10

[are there] any guidelines as far as recording a mechanical instrument versus using a midi controller or synth? No, only pros and cons. It all depends on what you want the finished product to sound like, and what instruments and equipment you have available to you. Are there any benefits to recording a real instrument [eg piano]? Assuming you have an ...


8

The real instrument will sound more real, but as you note, there are many challenges to recording acoustic instruments or anything with a microphone that are completely bypassed when using a virtual instrument plugin. With a plugin, you don't have to have an audio interface, microphone or cables. You don't have to have an actual acoustic instrument, which ...


6

Hardware instruments (e.g. digital pianos) have a limit on the number of simultaneous notes that they can produce - this part of their spec is called "polyphony". As Todd explained, once you exceed the limit, notes start getting cut off. Some instruments try to do this in a clever way, cutting off the least noticeable notes; others are a bit more basic, just ...


6

You're probably running out of voices of polyphony. You haven't clarified what virtual instrument or synthesizer is the sound source, but most of them have some sort of voice limit, ranging from 1 to 128 voices. If you keep the damper pedal down, then voices can get used up very quickly. For most instruments, when the voices are used up and another note is ...


6

You needn't calculate or estimate or do fancy math. Others have measured piano string decay rates, and they're messy: Measurements have been made on a high‐quality spinet piano to determine the initial amplitude and decay characteristics of the principal harmonic components of notes covering the entire scale. Decay rates of individual components varied ...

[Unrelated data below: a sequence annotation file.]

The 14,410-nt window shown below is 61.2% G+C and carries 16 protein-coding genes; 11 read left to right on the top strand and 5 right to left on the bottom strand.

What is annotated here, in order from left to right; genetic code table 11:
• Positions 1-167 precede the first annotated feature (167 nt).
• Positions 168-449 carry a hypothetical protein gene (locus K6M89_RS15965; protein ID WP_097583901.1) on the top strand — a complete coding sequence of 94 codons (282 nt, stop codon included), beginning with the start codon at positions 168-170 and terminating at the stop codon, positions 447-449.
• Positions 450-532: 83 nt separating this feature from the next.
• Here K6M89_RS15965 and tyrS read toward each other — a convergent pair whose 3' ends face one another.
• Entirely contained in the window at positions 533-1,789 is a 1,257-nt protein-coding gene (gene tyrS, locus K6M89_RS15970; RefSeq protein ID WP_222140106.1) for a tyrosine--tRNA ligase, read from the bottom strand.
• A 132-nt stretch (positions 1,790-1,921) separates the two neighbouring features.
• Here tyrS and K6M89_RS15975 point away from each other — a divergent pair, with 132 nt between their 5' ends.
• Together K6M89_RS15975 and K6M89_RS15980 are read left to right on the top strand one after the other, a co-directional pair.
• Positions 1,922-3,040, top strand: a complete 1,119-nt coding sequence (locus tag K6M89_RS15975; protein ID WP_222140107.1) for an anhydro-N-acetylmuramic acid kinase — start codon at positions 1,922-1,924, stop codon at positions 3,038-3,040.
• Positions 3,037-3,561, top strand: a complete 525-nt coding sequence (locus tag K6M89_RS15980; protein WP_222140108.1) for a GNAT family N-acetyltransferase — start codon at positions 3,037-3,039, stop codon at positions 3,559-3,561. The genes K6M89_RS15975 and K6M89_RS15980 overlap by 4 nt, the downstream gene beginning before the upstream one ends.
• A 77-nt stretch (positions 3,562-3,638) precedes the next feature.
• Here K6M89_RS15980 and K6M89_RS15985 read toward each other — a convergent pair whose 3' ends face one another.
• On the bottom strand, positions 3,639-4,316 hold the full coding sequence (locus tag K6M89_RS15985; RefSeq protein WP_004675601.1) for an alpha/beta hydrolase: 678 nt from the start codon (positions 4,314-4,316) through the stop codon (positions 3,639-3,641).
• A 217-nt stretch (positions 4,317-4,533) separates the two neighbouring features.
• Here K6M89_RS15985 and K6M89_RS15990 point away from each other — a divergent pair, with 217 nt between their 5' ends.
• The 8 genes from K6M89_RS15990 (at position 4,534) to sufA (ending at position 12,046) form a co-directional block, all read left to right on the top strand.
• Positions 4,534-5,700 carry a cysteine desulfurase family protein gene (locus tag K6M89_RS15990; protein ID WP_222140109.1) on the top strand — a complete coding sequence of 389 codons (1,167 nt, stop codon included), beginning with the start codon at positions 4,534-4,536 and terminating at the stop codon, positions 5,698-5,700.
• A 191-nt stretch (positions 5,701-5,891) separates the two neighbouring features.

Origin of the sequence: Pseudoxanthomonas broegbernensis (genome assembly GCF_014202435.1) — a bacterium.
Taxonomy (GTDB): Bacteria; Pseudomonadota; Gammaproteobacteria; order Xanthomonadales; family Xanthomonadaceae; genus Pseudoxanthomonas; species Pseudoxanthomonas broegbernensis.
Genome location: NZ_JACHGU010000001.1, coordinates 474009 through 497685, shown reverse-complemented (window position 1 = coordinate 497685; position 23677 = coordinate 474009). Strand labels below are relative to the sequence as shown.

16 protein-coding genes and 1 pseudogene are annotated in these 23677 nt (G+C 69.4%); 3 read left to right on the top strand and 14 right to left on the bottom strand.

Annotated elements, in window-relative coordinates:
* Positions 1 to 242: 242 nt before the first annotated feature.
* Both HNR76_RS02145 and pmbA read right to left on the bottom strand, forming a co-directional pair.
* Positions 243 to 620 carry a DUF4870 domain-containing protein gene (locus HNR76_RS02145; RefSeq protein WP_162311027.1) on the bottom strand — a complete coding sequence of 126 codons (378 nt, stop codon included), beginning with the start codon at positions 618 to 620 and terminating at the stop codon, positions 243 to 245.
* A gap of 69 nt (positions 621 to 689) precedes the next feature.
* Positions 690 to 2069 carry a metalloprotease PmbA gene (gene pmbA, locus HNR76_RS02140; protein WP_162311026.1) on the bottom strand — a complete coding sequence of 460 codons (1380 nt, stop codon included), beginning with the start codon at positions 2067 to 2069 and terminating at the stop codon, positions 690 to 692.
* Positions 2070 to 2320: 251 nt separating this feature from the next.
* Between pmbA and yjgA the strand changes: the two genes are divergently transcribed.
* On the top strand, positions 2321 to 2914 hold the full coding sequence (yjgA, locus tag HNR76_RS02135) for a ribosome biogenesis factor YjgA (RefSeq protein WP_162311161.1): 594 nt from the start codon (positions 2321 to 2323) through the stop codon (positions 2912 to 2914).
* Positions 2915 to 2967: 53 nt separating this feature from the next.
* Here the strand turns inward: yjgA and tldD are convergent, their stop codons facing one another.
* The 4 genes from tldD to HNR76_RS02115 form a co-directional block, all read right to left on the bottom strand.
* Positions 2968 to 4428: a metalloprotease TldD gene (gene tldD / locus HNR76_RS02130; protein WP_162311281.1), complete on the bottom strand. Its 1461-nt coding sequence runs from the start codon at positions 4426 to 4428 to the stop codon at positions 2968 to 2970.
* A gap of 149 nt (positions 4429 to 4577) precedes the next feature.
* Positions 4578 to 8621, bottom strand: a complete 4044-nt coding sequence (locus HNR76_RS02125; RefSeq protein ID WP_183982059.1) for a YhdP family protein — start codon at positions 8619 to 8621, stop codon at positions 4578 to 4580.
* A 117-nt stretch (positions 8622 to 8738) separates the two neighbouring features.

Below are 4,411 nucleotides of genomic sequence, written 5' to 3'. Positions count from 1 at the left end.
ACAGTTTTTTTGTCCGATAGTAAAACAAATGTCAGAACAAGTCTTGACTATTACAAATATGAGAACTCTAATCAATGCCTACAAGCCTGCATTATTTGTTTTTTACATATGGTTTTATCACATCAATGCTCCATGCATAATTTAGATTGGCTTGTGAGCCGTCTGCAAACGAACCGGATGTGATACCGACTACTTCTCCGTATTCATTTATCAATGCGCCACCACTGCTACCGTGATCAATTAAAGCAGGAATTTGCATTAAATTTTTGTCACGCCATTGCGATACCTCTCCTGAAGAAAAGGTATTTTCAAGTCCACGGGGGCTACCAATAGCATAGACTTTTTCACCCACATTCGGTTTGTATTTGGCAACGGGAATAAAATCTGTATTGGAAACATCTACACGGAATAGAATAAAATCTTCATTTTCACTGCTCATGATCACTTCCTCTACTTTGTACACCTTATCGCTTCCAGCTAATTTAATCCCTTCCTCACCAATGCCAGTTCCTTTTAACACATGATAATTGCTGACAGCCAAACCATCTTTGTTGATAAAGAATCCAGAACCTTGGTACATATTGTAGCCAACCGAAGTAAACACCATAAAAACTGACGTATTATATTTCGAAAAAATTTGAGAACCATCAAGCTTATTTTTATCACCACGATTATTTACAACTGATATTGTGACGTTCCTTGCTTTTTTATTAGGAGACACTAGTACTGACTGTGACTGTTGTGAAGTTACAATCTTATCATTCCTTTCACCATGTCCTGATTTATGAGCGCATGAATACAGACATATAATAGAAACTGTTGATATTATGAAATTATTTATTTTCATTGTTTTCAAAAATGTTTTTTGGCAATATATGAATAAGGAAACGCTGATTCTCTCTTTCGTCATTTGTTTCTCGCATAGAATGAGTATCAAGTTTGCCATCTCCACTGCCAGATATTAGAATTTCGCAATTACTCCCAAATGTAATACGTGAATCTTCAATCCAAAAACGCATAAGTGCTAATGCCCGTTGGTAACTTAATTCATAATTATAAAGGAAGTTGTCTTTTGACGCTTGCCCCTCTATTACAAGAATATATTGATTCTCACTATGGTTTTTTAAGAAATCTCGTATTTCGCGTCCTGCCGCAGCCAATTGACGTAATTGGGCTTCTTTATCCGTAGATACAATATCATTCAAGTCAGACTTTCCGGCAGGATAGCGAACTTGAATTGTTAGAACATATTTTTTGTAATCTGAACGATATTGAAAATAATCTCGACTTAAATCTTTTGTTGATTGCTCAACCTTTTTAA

5

I can't speak to the logistics of connecting your particular keyboard. But one piece of software that is useful for this (and has been around forever) is Scala. Depending on the abilities of your equipment, it can export tuning files in various formats or use MIDI pitch bends to allow real-time performance on an instrument that doesn't natively support ...


4

For most instruments (apart from piano), if you have access to the real instrument and a real player, and cost isn't a factor, and realism is seen as a plus point, then you'd probably go for the real instrument. It's very hard to achieve a performance with most synthesizers (including plugins) where all the articulations sound at they would on a real ...


2

No, a MIDI keyboard on its own makes no sound. Usually these are called MIDI “controllers”. These days, MIDI controllers are generally designed to work well with computers and specifically certain software packages. For example, the Arturia KeyLab controllers work especially well with the Arturia software synthesizer apps, and will also integrate with other ...


2